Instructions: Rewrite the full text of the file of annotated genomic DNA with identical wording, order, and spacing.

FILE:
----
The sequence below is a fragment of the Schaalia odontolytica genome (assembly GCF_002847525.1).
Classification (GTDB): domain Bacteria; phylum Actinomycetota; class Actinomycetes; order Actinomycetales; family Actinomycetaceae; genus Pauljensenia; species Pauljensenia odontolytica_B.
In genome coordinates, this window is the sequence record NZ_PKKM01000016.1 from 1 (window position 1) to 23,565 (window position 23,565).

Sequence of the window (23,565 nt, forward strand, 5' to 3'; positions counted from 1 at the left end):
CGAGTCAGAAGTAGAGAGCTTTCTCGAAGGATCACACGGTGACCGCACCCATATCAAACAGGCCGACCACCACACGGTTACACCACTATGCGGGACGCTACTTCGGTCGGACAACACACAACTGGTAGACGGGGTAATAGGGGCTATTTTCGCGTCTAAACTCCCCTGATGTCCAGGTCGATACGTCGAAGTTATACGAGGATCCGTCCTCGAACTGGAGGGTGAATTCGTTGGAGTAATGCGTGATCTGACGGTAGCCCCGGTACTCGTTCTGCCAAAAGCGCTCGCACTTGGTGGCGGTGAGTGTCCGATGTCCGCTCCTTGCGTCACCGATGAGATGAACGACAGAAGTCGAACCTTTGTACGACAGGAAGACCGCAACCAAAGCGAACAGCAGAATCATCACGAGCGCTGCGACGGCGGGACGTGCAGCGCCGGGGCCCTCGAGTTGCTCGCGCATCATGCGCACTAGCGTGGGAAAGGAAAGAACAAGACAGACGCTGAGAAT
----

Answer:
The sequence below is a fragment of the Schaalia odontolytica genome (assembly GCF_002847525.1).
Classification (GTDB): domain Bacteria; phylum Actinomycetota; class Actinomycetes; order Actinomycetales; family Actinomycetaceae; genus Pauljensenia; species Pauljensenia odontolytica_B.
In genome coordinates, this window is the sequence record NZ_PKKM01000016.1 from 1 (window position 1) to 23,565 (window position 23,565).

Sequence of the window (23,565 nt, forward strand, 5' to 3'; positions counted from 1 at the left end):
CGAGTCAGAAGTAGAGAGCTTTCTCGAAGGATCACACGGTGACCGCACCCATATCAAACAGGCCGACCACCACACGGTTACACCACTATGCGGGACGCTACTTCGGTCGGACAACACACAACTGGTAGACGGGGTAATAGGGGCTATTTTCGCGTCTAAACTCCCCTGATGTCCAGGTCGATACGTCGAAGTTATACGAGGATCCGTCCTCGAACTGGAGGGTGAATTCGTTGGAGTAATGCGTGATCTGACGGTAGCCCCGGTACTCGTTCTGCCAAAAGCGCTCGCACTTGGTGGCGGTGAGTGTCCGATGTCCGCTCCTTGCGTCACCGATGAGATGAACGACAGAAGTCGAACCTTTGTACGACAGGAAGACCGCAACCAAAGCGAACAGCAGAATCATCACGAGCGCTGCGACGGCGGGACGTGCAGCGCCGGGGCCCTCGAGTTGCTCGCGCATCATGCGCACTAGCGTGGGAAAGGAAAGAACAAGACAGACGCTGAGAAT